The city's ragpickers are both a miserable and queer lot. Miserable, because the trash they collect are not only worthless in terms of economic value but also carry in most cases the risk of infecting them with diseases. The least said about compromising their higyene the better. Queer, because they seem to go about their business with the least care in the world as if they are not exposed to any danger from the materials they collect. If only they had protective gears and were not compelled to use their bare hands for collection of trash, at least there would be some consolation!
Notwithstanding their wretchedness, it seems some of them even have the supply of money they need for drug addiction. It is indeed pathetic to see that addicted rag pickers ---hallucinated as they are ---occupy the unlikely spaces below the foot over-bridges or a portion of unused footpaths, sidewalks, parks and sport grounds either for spending the hangover period in a dazed state or an untimely sleep.
However, not all ragpickers are birds of the same feathers. There are some genuinely toiling kind who rummage through the garbage and roam about in search of the discarded material that fetch them a price. Do they at times strike something really valuable? In a way, these hapless souls are following the poetic instruction where the poet urges the mortals 'Jodi kothao dekho chhai, uraia dekha tai, paileo paite paro amulya ratan' (blow the ash whenever you come across it, maybe, you'll strike invaluable gems).
How much can be earned from rag-picking? When a couple does nothing else except rag-picking, it should be assumed that this trade has helped the duo keep their body and soul together. Maybe, they have children as well. How do they maintain their family? Found to be collecting trash from early morning and sorting the materials until the daylight fades in the evening, they hardly seem to have any spare time for any other occupation.
Living on the fringe of society by any calculation, the ragpickers perhaps escape notice of social thinkers, policymakers and development theorists and planners ---both national and international. But they are very much there to serve a useful purpose like the scavengers do in cities and elsewhere. In return they hardly expect any reward from society which actually looks down upon them.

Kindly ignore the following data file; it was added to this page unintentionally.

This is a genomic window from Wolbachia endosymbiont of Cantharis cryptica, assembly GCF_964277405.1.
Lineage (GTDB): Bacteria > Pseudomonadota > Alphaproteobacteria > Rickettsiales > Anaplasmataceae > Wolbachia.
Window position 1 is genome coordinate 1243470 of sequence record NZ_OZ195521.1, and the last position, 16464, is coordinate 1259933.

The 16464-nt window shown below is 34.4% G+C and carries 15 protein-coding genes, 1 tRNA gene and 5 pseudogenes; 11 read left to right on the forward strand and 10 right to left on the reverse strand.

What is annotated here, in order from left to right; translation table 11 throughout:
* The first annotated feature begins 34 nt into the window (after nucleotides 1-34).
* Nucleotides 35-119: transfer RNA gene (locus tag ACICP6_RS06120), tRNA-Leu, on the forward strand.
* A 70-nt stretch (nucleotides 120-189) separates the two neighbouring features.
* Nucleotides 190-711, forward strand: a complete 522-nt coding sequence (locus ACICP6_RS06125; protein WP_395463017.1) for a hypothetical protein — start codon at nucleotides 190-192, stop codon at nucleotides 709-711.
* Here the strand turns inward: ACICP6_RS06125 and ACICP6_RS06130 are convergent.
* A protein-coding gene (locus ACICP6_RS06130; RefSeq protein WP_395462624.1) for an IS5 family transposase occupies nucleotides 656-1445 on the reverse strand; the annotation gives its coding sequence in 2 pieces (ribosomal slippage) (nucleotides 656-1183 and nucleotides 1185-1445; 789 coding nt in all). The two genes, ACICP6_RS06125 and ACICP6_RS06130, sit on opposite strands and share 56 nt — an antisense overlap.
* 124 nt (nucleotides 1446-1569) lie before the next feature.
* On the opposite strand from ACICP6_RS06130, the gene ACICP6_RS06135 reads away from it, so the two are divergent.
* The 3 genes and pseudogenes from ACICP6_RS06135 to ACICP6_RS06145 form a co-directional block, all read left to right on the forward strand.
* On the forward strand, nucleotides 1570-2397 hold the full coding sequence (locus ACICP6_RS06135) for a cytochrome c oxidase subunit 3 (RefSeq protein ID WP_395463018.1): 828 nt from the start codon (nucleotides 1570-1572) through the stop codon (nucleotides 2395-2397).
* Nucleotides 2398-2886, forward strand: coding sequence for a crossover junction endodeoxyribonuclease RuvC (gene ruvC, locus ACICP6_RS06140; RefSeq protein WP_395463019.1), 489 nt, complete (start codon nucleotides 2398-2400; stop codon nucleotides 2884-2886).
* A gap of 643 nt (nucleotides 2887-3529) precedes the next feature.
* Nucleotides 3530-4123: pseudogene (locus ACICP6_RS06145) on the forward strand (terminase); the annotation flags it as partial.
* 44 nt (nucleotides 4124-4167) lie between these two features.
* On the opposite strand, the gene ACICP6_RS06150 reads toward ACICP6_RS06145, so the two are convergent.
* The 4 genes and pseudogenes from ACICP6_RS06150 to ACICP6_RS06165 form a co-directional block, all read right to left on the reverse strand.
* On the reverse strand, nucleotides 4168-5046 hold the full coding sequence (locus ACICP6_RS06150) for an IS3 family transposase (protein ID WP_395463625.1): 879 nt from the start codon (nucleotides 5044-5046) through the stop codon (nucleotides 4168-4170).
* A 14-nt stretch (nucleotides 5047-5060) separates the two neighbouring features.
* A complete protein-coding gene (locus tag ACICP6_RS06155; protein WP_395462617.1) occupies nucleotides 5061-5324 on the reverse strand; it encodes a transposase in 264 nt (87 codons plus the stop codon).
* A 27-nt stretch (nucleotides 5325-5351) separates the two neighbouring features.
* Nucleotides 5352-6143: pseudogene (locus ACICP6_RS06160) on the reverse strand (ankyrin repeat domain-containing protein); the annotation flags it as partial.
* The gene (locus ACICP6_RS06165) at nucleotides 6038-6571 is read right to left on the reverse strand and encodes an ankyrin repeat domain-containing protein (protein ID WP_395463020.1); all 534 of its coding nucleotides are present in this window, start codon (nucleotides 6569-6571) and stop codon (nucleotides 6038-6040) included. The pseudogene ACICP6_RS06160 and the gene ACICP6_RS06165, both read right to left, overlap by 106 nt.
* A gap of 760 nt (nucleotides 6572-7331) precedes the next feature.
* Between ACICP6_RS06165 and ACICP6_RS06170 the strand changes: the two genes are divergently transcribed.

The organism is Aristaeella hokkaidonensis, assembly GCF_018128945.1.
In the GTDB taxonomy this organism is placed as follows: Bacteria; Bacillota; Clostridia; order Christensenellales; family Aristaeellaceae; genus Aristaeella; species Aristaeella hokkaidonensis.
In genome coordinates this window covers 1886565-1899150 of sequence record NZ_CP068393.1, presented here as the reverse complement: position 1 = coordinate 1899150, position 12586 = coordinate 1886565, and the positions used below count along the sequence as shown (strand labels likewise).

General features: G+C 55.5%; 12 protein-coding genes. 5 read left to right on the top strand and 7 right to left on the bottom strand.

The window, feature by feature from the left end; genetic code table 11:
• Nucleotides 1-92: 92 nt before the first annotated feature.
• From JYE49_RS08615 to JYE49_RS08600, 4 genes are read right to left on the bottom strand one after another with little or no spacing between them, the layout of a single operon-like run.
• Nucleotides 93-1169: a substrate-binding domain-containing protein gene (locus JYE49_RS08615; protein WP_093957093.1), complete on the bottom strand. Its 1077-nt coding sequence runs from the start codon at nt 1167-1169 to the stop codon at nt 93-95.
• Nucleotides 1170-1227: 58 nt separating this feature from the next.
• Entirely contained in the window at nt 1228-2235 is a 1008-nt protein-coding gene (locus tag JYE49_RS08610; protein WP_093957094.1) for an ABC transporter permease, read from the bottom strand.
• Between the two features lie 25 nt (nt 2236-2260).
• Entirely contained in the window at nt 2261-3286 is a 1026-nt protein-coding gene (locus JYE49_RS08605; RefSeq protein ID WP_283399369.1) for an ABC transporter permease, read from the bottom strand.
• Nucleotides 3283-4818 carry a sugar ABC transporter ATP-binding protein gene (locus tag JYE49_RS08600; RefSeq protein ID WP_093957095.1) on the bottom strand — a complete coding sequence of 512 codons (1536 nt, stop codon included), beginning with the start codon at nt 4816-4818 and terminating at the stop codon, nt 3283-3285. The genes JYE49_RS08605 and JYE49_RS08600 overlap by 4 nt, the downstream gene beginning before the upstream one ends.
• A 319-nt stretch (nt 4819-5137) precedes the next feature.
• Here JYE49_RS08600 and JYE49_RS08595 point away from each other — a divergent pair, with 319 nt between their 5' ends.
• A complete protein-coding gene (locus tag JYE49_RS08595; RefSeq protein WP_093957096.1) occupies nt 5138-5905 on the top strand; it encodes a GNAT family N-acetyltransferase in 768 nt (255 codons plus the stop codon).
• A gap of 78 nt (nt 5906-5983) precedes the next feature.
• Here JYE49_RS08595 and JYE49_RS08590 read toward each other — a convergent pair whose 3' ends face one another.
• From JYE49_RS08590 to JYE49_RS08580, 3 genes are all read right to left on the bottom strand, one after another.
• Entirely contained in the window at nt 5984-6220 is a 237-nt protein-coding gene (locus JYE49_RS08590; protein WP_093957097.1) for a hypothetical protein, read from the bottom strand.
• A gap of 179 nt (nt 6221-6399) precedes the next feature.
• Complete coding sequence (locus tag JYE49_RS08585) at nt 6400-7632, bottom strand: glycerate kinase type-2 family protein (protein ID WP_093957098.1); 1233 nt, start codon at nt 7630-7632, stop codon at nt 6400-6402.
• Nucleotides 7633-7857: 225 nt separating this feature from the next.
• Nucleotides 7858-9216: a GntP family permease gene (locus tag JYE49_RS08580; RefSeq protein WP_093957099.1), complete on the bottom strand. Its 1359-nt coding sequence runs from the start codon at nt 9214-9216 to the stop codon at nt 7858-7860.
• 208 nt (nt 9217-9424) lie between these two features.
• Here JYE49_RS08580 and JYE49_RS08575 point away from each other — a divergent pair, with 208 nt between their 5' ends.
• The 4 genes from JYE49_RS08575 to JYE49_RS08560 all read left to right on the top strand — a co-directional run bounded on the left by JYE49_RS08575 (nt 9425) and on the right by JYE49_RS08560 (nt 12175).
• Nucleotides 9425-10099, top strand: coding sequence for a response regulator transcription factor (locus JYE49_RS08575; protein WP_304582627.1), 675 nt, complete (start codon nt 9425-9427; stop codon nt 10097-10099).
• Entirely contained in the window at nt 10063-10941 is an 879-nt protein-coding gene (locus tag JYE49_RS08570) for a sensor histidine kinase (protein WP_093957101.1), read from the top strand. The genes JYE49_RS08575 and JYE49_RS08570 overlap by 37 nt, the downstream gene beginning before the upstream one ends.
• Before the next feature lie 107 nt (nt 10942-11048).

True, the drug addicts among them draw contempt from the more fortunate. But do people ever give enough thought to the circumstances that have compelled them to take to the miserable vocation and the journey to self annihilation? Why should a civilised society leave such scopes for people going waste? Whose fault is it?
It is not just indifference but also hostility of the privileged and fortunate that have driven them to this subhuman living condition. A caring society cannot allow a portion of its population waste away. This country's road to the soon-to-be achieved developing-country status has not been easy and smooth. In the early stage of capital formation, it is argued rather archaically, there is a need for some distortion and sacrifice. Who makes the criterion axiomatic?
If the rise of man to this stage of civilisation is taken into account, there is no doubt that the most neglected segment of society would have performed better had they not been pushed downwards at some point of history. The ragpickers or for that matter any other down-trodden class considered pariah in a better environment could have given a better account of themselves if only they got the right environment and condition to fulfil their aspirations. The clash of interests between various segments of people is undesirable because it carries the seed of mass annihilation.
At this stage of development of the country, policymakers can think of planning something better for neglected people like rag pickers. They deserve better.